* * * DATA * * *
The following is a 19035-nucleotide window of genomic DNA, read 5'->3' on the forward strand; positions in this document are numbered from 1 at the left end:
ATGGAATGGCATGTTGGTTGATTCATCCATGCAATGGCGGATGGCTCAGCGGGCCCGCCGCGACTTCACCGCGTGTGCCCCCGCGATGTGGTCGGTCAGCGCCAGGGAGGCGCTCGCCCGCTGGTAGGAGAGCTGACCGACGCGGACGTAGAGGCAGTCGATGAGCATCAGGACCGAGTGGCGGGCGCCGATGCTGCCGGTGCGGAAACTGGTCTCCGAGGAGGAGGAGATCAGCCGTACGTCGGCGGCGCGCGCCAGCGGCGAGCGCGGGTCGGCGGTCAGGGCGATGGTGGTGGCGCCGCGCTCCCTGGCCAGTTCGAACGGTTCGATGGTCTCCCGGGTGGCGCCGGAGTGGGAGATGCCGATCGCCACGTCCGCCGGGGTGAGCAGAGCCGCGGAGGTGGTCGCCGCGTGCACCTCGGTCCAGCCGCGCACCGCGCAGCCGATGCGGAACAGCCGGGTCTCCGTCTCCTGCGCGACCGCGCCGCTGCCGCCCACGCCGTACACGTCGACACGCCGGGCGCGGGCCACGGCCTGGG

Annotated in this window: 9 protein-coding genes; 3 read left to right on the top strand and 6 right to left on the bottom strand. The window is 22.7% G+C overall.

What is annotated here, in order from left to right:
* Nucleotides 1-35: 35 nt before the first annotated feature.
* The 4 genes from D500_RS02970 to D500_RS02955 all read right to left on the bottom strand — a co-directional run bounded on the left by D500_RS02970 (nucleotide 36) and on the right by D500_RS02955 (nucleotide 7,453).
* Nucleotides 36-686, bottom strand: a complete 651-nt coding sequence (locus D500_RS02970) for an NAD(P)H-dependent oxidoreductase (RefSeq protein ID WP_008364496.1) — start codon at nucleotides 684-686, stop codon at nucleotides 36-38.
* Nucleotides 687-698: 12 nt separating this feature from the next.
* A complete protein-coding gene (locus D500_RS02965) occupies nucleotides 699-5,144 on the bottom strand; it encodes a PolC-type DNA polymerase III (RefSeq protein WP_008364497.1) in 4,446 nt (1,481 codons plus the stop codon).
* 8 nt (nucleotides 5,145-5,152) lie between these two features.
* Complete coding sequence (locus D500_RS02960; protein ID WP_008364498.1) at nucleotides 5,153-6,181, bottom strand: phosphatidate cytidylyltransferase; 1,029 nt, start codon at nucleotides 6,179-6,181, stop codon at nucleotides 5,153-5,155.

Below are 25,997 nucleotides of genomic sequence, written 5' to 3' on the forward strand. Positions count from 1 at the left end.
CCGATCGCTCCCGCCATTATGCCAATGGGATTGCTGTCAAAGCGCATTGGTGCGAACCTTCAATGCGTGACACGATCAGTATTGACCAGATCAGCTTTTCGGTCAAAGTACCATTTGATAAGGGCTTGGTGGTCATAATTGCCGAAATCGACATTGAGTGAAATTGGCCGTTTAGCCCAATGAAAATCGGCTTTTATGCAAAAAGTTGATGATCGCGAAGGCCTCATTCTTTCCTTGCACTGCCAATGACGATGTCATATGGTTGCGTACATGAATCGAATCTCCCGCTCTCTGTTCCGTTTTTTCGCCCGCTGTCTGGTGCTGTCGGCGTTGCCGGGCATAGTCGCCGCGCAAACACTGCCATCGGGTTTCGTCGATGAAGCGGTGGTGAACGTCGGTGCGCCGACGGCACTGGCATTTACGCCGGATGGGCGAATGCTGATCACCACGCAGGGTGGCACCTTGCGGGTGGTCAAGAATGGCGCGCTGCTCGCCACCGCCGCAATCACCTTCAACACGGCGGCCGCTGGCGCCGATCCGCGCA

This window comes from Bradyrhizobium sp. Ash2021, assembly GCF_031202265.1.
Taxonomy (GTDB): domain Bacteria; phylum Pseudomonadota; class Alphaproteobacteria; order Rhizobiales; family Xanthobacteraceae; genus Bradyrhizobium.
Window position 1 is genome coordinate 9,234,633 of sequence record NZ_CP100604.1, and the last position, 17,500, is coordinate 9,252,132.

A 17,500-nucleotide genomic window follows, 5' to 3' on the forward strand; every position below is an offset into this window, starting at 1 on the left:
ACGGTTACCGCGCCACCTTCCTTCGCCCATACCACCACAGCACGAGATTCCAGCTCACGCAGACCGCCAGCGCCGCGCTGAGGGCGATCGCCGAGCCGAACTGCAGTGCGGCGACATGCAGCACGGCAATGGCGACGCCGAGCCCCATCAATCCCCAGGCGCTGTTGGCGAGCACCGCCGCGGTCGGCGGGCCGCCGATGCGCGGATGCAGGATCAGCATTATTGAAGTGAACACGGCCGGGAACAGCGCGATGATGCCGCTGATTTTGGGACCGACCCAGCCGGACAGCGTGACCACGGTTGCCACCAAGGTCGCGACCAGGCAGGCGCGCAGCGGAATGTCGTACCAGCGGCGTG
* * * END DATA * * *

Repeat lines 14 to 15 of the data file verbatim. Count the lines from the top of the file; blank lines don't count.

This window comes from Bradyrhizobium sp. Ash2021, assembly GCF_031202265.1.
Taxonomy (GTDB): domain Bacteria; phylum Pseudomonadota; class Alphaproteobacteria; order Rhizobiales; family Xanthobacteraceae; genus Bradyrhizobium.